Best spells to counterspell


Advice


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Hi everyone!

I was looking at the Counterspell feat, especially the spontaneous one for the Sorcerer, and realized it is an extremely potent first level feat. For a reaction, you can cancel an enemy spell casting, which is one of the most action efficient move I can think of. Also, thanks to the Signature Spells mechanic, it's very easy to counterspell with a spell slot one level higher than the spell you want to counter, trivializing the counteract check.

I was considering taking it for my Sorcerer, and taking a few spells for counterspelling purposes. So, my question is: What are the best spells to counterspell? Both in terms of efficiency and in terms of occurence. Right now, I've come up with this list:

Harm: Evil clerics is such a common opponent, I expect Harm to be amongst the most common spells to be cast.
Darkness: A very common spell in PF1, able to make a fight very messy. But in PF2, it doesn't dispel the Light cantrip anymore, unless cast at a higher level. So, I'm puzzled on this one. Also, devils no more cast it...
Invisibility (especially Heightened to 4th): Once again a spell that can make a fight very messy. The only thing is that enemies often cast it before combat.
Fireball: So much of a classic!
Fly: Very common, but in general cast before the fight.
Fear: Appears on all spell lists and very nice, I expect it to be very common, too.
Divine Wrath: Once again a very common spell, and potentially very potent if your party is filled with good aligned characters.

So, in your opinion, what spells are important to counterspell?


Dimension Door looks extremely common in the bestiary (most often in fiends), they are usually at the 5th spell slot.

Dispel Magic is everywhere but I don't think it's really important to counter this one.

I saw dominate a few times, ironically you will most likely get this spell after you fight the creature that have it because it's uncommon.


I think the best advice I could give is to ask yourself ‘What spells do you want in your spell repertoire?’ Because if there good enough for you to use, there probably good enough to be used against you.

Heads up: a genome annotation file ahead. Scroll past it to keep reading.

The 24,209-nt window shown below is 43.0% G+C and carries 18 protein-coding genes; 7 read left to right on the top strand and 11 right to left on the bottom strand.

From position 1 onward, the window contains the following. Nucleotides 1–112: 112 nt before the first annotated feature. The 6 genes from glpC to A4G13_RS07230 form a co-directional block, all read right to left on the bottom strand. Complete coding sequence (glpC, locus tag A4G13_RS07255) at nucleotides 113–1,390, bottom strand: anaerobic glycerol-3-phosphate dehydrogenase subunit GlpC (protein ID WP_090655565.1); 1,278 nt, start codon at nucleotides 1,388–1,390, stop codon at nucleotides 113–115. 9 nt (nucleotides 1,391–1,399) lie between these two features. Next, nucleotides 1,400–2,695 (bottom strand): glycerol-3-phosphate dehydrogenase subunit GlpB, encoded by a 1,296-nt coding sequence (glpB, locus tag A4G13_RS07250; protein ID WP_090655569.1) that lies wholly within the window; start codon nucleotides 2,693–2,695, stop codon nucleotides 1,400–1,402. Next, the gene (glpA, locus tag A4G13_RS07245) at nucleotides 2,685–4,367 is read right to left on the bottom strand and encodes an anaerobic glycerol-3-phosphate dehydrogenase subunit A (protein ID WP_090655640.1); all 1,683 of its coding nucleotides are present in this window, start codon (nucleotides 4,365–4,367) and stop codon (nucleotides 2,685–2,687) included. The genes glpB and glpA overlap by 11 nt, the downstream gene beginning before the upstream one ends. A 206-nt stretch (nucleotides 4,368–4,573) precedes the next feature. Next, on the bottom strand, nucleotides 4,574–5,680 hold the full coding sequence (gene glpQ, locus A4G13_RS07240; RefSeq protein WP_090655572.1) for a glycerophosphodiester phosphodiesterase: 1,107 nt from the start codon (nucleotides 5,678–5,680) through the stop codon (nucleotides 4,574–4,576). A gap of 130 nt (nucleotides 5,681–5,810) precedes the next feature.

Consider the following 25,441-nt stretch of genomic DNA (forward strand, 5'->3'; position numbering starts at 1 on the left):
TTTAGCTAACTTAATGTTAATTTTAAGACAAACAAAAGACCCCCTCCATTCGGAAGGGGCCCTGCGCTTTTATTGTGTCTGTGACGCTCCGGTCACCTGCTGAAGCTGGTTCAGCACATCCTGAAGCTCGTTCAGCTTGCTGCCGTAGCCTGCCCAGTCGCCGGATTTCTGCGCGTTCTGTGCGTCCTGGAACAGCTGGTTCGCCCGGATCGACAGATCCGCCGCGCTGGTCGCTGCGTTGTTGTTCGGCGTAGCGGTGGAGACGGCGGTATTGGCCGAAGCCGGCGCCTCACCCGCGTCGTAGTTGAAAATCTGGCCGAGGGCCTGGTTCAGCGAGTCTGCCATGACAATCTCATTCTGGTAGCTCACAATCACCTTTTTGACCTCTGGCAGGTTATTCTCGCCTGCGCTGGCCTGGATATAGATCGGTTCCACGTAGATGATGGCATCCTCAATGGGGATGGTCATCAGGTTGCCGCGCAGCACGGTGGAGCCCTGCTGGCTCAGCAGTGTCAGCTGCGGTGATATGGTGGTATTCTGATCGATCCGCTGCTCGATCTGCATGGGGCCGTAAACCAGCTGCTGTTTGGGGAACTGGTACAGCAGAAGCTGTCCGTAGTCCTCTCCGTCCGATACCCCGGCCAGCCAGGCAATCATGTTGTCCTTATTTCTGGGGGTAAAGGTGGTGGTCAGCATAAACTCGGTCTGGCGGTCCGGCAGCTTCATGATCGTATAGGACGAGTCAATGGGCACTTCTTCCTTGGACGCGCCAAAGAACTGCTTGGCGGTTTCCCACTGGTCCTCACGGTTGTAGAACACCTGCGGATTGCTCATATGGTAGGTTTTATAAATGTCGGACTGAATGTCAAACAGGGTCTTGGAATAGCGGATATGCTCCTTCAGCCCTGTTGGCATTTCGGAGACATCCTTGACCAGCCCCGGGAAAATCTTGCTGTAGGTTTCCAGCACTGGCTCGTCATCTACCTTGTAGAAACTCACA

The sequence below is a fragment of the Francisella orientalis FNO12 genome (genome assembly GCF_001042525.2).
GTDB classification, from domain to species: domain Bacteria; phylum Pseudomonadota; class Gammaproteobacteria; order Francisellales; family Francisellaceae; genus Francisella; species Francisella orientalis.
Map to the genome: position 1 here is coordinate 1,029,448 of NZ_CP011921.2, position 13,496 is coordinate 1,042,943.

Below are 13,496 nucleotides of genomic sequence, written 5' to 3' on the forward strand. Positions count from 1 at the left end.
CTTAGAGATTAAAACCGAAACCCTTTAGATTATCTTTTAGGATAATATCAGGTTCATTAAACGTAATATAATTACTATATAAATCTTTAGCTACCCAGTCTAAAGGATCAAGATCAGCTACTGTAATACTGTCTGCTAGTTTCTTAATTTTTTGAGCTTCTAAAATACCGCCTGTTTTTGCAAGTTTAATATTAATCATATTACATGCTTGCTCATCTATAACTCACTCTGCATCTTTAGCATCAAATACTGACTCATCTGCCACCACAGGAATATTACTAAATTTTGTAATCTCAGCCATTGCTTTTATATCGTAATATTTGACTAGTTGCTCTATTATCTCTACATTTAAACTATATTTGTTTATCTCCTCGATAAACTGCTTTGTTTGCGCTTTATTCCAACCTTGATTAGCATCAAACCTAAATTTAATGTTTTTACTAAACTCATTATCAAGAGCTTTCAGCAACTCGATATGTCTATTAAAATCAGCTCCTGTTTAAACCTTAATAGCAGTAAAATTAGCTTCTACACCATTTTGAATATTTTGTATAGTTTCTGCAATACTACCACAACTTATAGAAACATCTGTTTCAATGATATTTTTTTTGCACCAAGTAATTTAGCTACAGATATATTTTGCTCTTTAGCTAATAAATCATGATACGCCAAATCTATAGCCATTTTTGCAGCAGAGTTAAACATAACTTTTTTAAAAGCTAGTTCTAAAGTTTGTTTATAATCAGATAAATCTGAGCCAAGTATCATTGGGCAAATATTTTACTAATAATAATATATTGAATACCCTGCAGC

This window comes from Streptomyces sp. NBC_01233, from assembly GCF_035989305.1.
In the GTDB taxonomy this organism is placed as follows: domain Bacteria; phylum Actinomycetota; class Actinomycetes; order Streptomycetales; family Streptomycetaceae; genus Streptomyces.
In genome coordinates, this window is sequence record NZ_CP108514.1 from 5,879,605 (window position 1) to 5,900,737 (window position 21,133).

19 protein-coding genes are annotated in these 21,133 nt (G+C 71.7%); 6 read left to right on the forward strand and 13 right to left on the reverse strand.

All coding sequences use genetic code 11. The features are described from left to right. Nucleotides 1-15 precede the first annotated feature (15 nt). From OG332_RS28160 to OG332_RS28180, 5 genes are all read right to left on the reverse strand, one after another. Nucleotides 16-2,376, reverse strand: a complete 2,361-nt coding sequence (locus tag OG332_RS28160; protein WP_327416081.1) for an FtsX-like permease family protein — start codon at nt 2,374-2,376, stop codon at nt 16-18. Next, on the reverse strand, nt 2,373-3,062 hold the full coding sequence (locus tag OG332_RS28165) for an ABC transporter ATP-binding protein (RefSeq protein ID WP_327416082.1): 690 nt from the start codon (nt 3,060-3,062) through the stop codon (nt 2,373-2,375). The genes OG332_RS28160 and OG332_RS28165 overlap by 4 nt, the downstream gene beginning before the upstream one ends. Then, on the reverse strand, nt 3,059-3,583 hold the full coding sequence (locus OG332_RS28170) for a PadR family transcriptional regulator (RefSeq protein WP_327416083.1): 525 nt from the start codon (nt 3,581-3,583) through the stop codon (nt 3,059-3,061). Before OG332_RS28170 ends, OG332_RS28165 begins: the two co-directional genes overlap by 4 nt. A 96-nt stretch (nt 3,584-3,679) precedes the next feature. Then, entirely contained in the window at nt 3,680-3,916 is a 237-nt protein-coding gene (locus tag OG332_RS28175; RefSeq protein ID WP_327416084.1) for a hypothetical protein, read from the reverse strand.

In PF1 I used to put Dispel Magic in my Ring of Counterspells, and it led to some interesting Magic: the Gathering situations.


Kyrone wrote:

Dimension Door looks extremely common in the bestiary (most often in fiends), they are usually at the 5th spell slot.

Dispel Magic is everywhere but I don't think it's really important to counter this one.

I saw dominate a few times, ironically you will most likely get this spell after you fight the creature that have it because it's uncommon.

I thought about Dispel Magic. Considering counteracting rules, it can be very important to take it, as many gishes are using low level spells (Haste, Fly) to buff themselves, and losing it automatically because of the low counteract check would be very sad.

For Dimension Door, I don't know if it's that important. Most enemies use it just to run away... it can be funny to force them to stay, but it will rarely change the result of a fight. So, I'm puzzled on this one.
For Dominate, rarity forbids to take it.

Siro wrote:
I think the best advice I could give is to ask yourself ‘What spells do you want in your spell repertoire?’ Because if there good enough for you to use, there probably good enough to be used against you.

Comprehend Languages is a nice spell to have that you will never counter. Harm is nice, but is made nicer when considering counterspell because it's extremely common on evil clerics. And many other spells are not that useful but very common (like Dimension Door). Being able to block the worst spells the enemies can use against you is a nice feature that may push me to take Darkness in my spell list.


SuperBidi wrote:


Siro wrote:
I think the best advice I could give is to ask yourself ‘What spells do you want in your spell repertoire?’ Because if there good enough for you to use, there probably good enough to be used against you.
Comprehend Languages is a nice spell to have that you will never counter. Harm is nice, but is made nicer when considering counterspell because it's extremely common on evil clerics. And many other spells are not that useful but very common (like Dimension Door). Being able to block the worst spells the enemies can use against you is a nice feature that may push me to take Darkness in my spell list.